Pipe Smoking in the Movies

Rick Newcombe
When pipe smokers watch someone smoking a pipe in a movie or on television,
we instantly relate to that person, especially now that we have been lumped together with cigarette smokers and it is so rare these days to see anyone smoking a pipe.

As pipe smokers and pipe collectors, we know that what we do is very different from what cigarette smokers do. We do not smoke a pipe to get a "fix" of nicotine. We use our pipes as sources of contemplation and meditation. They help us relax, and, in my case, they help lower my blood pressure.

So when I was asked to give a talk at this year’s Chicago Pipe Show, I decided to pick out some scenes that I had remembered over the years from movies and TV shows that featured pipe smokers.

Teaser Reel

The idea for this talk occurred to me seven years ago when I saw The Big Noise one night on Turner Classic Movies. Not to be confused with the Laurel and Hardy movie of the same name made in the 1940s, the movie that I saw was released in 1936 and starred Guy Kibbee as a retired millionaire who was dying from boredom. A man 10 years his senior, but with more more youth and energy, encourages the Kibbee character to take up his pipe again, find a job and start living with zest just as he did as a younger man.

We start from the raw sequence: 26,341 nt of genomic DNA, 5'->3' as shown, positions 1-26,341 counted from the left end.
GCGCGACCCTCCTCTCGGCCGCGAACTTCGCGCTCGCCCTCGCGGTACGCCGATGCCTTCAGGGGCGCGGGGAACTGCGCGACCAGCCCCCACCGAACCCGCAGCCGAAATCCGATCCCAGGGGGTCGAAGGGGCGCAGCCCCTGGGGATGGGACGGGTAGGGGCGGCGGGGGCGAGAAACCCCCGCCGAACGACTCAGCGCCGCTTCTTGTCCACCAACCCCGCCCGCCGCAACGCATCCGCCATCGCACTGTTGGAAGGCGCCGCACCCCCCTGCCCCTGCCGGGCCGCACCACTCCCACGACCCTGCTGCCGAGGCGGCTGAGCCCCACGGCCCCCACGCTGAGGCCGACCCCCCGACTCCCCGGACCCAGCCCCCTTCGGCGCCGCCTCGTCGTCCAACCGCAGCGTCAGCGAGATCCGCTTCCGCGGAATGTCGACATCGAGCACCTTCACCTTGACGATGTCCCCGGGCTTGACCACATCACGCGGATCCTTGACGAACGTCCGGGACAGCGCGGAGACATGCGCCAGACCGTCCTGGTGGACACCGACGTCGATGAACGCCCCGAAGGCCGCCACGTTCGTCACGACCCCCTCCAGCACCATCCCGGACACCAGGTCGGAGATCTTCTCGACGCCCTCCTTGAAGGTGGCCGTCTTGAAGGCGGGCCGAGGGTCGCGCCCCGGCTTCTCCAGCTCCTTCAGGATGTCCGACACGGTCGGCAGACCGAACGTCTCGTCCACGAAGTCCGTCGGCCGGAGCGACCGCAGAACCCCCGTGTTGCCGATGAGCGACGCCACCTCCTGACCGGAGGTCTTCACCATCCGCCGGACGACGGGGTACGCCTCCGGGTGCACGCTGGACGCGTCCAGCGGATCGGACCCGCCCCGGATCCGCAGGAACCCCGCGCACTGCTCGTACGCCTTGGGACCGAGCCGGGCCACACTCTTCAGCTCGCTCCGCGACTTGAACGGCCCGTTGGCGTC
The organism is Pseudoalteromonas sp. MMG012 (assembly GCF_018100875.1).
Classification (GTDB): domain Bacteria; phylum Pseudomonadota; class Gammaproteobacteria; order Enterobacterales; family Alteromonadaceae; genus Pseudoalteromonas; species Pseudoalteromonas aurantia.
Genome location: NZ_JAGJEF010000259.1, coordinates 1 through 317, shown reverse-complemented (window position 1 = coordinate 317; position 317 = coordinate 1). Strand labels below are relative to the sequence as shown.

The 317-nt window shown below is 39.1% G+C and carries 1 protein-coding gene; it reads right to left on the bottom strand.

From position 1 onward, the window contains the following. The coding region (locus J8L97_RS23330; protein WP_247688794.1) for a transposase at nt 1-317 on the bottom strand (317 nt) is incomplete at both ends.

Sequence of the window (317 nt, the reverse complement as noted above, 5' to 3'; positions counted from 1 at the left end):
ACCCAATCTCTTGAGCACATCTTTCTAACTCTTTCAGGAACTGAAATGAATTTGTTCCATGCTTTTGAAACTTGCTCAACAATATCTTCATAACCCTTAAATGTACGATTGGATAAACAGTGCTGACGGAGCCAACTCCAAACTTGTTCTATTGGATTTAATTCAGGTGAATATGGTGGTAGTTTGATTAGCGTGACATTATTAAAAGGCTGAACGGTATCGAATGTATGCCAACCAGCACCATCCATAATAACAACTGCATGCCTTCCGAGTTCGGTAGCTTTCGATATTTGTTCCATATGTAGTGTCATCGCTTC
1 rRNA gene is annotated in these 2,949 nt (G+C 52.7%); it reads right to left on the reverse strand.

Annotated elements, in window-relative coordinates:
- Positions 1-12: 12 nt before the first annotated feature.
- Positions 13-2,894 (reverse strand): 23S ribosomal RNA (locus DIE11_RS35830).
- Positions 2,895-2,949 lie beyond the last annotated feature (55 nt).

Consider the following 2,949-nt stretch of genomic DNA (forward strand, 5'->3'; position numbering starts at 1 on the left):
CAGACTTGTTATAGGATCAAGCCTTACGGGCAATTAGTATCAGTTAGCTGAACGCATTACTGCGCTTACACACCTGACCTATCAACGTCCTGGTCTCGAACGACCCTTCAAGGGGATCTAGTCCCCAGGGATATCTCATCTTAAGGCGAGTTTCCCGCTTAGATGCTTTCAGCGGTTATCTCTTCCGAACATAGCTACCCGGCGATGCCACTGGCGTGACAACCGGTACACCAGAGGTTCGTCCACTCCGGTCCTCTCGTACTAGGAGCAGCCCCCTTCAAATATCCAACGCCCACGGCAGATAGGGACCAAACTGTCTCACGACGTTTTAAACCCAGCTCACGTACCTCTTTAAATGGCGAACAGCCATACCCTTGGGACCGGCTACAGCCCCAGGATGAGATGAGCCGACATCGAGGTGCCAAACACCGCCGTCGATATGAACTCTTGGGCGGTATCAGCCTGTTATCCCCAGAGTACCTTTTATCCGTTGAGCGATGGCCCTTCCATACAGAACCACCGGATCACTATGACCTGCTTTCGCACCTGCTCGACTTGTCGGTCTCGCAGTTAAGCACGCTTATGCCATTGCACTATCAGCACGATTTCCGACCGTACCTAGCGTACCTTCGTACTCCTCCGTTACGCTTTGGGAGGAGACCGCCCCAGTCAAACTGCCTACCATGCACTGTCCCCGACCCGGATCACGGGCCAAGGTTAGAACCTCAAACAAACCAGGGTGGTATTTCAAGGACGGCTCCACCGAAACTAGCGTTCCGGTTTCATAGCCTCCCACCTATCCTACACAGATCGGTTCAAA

That scene is about five minutes, and, when I watched it, I thought, wouldn’t it be interesting to find a dozen or so similar scenes that show pipe smoking on the big screen?


I made a mental note to think back to various pipe-smoking scenes that stuck in my mind, and I would write them down as they occurred to me.

My brother John is a documentary filmmaker who lives in Los Angeles, and he spends a great deal of time editing film. So I called John and told him about this idea and asked if he could help me. We are both always looking for excuses to get back to Chicago to visit our 92-year-old father at his nursing home, so I promised John that if he did this, I would give him a mileage round-trip ticket to Chicago.